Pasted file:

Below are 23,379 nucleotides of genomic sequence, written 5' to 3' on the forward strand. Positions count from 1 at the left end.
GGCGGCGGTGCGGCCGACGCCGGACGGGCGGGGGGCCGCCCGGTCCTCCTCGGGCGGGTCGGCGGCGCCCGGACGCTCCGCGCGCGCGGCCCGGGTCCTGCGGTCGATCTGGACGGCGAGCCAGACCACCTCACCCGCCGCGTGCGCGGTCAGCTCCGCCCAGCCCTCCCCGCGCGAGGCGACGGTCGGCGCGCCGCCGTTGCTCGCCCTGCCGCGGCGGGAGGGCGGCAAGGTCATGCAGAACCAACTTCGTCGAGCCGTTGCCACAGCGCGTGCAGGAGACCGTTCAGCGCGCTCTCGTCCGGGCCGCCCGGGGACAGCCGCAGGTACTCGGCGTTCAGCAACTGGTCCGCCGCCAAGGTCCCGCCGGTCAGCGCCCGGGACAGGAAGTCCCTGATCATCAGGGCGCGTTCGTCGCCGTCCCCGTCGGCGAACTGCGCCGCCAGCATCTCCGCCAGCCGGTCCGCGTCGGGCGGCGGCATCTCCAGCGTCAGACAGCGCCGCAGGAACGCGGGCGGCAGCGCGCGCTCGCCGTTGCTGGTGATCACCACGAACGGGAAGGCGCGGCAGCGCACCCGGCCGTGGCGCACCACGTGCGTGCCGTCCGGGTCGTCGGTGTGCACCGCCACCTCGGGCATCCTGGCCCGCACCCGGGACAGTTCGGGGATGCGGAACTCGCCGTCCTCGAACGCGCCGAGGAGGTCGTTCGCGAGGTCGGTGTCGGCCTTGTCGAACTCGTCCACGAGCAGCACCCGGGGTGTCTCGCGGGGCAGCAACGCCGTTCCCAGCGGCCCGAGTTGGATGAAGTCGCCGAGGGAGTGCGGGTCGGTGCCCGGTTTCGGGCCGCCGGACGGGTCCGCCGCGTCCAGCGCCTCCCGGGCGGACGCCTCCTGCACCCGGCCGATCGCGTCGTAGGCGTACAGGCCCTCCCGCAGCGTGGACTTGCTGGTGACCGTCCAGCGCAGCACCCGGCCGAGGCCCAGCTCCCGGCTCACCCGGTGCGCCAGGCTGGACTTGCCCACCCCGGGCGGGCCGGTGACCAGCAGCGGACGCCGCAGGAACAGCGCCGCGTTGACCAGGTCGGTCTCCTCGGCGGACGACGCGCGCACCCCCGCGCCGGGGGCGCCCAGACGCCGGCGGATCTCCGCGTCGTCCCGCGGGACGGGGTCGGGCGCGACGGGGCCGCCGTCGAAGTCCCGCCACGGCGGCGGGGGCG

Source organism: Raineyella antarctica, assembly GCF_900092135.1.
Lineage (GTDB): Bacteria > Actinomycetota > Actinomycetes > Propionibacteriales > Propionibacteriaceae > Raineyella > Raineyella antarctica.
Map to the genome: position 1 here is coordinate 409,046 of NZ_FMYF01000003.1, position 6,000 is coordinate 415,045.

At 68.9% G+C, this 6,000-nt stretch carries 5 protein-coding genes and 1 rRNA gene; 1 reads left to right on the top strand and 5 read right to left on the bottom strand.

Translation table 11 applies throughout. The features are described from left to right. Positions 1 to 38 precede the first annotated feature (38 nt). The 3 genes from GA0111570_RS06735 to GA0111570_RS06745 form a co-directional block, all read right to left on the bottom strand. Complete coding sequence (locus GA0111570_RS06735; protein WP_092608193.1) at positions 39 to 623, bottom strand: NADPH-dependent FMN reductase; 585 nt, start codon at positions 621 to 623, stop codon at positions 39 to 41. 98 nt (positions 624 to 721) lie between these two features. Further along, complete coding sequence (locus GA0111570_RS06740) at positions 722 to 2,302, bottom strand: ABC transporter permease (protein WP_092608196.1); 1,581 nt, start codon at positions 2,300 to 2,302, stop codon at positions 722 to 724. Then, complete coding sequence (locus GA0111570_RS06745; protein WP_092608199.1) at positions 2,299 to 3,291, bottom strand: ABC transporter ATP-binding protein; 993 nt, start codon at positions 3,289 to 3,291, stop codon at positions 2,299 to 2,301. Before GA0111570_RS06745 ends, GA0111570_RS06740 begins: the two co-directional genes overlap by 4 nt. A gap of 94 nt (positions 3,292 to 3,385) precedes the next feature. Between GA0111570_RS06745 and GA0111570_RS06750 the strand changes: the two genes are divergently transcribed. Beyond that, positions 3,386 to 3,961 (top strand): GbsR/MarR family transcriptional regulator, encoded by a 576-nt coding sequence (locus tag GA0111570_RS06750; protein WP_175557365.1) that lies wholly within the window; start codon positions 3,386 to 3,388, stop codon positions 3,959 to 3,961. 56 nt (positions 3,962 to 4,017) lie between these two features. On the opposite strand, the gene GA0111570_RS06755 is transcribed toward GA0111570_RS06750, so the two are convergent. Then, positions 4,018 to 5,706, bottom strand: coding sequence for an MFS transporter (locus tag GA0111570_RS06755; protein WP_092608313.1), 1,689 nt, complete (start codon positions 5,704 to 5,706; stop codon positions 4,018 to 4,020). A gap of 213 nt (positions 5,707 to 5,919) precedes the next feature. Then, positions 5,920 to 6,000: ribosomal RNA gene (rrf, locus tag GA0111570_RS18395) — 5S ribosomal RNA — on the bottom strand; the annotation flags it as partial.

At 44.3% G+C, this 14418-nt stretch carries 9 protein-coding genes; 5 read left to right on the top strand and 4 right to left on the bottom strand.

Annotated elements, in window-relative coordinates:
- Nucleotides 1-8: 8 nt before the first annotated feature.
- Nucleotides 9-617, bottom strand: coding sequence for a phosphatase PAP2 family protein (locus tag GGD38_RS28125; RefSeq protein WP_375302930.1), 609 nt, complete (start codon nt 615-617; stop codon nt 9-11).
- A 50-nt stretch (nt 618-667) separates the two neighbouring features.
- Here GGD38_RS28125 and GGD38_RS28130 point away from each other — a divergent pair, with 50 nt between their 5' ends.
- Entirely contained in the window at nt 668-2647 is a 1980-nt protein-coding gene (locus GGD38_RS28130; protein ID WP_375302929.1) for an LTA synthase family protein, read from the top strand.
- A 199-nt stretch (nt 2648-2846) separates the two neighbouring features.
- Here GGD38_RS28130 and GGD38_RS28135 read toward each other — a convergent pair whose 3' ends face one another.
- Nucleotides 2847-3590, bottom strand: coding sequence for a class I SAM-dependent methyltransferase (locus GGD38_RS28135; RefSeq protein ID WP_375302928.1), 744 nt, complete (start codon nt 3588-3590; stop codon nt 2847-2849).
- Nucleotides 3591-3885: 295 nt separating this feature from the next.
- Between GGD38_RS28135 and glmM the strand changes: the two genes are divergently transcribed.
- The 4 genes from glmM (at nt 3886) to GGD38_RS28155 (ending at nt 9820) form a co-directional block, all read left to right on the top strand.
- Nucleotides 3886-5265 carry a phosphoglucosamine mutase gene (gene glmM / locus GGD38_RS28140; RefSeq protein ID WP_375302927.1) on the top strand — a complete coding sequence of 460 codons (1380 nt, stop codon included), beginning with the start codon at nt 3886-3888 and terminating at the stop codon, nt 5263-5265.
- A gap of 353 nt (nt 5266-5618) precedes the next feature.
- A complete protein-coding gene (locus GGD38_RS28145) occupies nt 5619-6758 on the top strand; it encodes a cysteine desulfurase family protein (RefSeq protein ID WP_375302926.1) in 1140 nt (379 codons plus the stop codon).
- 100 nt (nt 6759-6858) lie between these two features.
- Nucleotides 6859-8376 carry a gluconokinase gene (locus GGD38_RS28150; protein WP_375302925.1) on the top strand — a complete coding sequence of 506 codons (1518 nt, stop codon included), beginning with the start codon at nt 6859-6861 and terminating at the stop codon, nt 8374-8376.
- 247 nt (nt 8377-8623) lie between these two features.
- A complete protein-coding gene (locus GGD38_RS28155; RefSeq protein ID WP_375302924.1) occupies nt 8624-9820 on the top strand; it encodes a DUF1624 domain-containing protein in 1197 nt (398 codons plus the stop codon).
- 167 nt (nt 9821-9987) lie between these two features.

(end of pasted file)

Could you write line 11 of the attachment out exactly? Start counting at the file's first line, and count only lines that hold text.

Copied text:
- Nucleotides 9-617, bottom strand: coding sequence for a phosphatase PAP2 family protein (locus tag GGD38_RS28125; RefSeq protein WP_375302930.1), 609 nt, complete (start codon nt 615-617; stop codon nt 9-11).